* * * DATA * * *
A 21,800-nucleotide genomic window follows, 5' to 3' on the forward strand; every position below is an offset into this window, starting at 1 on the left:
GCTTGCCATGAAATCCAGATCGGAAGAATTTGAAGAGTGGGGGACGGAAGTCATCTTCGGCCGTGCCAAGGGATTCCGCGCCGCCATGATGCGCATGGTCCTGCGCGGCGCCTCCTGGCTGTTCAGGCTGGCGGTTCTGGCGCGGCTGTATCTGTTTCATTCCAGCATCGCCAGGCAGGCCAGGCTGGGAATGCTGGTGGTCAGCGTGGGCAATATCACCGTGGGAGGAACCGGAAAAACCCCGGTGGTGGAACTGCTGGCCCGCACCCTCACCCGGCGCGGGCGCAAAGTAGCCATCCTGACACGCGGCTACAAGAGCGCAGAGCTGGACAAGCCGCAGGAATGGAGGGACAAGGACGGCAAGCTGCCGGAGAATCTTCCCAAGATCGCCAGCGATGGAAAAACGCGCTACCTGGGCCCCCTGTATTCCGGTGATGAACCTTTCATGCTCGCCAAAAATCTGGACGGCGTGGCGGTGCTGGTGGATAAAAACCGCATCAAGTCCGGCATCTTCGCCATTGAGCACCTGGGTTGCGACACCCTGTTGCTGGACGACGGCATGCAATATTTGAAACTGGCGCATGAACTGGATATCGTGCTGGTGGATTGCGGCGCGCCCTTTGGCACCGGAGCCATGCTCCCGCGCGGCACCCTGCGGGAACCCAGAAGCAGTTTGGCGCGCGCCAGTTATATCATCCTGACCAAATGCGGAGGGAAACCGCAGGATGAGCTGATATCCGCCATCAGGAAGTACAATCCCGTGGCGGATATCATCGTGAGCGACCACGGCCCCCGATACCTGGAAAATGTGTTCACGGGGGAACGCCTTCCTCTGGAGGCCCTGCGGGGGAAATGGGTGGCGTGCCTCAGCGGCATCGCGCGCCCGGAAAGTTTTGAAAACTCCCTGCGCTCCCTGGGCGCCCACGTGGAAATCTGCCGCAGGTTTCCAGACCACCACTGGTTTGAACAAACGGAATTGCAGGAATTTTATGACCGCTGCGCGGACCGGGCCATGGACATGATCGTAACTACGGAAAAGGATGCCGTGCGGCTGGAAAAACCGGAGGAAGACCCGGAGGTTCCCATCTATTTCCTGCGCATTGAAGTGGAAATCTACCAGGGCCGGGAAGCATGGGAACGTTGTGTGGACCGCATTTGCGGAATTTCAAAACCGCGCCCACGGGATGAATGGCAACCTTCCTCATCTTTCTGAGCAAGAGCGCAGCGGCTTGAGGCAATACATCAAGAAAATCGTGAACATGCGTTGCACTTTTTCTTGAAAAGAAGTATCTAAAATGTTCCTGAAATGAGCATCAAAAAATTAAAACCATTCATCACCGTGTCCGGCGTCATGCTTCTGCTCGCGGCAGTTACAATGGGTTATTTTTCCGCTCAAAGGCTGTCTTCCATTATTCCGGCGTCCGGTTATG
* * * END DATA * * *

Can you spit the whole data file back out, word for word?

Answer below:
A 21,800-nucleotide genomic window follows, 5' to 3' on the forward strand; every position below is an offset into this window, starting at 1 on the left:
GCTTGCCATGAAATCCAGATCGGAAGAATTTGAAGAGTGGGGGACGGAAGTCATCTTCGGCCGTGCCAAGGGATTCCGCGCCGCCATGATGCGCATGGTCCTGCGCGGCGCCTCCTGGCTGTTCAGGCTGGCGGTTCTGGCGCGGCTGTATCTGTTTCATTCCAGCATCGCCAGGCAGGCCAGGCTGGGAATGCTGGTGGTCAGCGTGGGCAATATCACCGTGGGAGGAACCGGAAAAACCCCGGTGGTGGAACTGCTGGCCCGCACCCTCACCCGGCGCGGGCGCAAAGTAGCCATCCTGACACGCGGCTACAAGAGCGCAGAGCTGGACAAGCCGCAGGAATGGAGGGACAAGGACGGCAAGCTGCCGGAGAATCTTCCCAAGATCGCCAGCGATGGAAAAACGCGCTACCTGGGCCCCCTGTATTCCGGTGATGAACCTTTCATGCTCGCCAAAAATCTGGACGGCGTGGCGGTGCTGGTGGATAAAAACCGCATCAAGTCCGGCATCTTCGCCATTGAGCACCTGGGTTGCGACACCCTGTTGCTGGACGACGGCATGCAATATTTGAAACTGGCGCATGAACTGGATATCGTGCTGGTGGATTGCGGCGCGCCCTTTGGCACCGGAGCCATGCTCCCGCGCGGCACCCTGCGGGAACCCAGAAGCAGTTTGGCGCGCGCCAGTTATATCATCCTGACCAAATGCGGAGGGAAACCGCAGGATGAGCTGATATCCGCCATCAGGAAGTACAATCCCGTGGCGGATATCATCGTGAGCGACCACGGCCCCCGATACCTGGAAAATGTGTTCACGGGGGAACGCCTTCCTCTGGAGGCCCTGCGGGGGAAATGGGTGGCGTGCCTCAGCGGCATCGCGCGCCCGGAAAGTTTTGAAAACTCCCTGCGCTCCCTGGGCGCCCACGTGGAAATCTGCCGCAGGTTTCCAGACCACCACTGGTTTGAACAAACGGAATTGCAGGAATTTTATGACCGCTGCGCGGACCGGGCCATGGACATGATCGTAACTACGGAAAAGGATGCCGTGCGGCTGGAAAAACCGGAGGAAGACCCGGAGGTTCCCATCTATTTCCTGCGCATTGAAGTGGAAATCTACCAGGGCCGGGAAGCATGGGAACGTTGTGTGGACCGCATTTGCGGAATTTCAAAACCGCGCCCACGGGATGAATGGCAACCTTCCTCATCTTTCTGAGCAAGAGCGCAGCGGCTTGAGGCAATACATCAAGAAAATCGTGAACATGCGTTGCACTTTTTCTTGAAAAGAAGTATCTAAAATGTTCCTGAAATGAGCATCAAAAAATTAAAACCATTCATCACCGTGTCCGGCGTCATGCTTCTGCTCGCGGCAGTTACAATGGGTTATTTTTCCGCTCAAAGGCTGTCTTCCATTATTCCGGCGTCCGGTTATG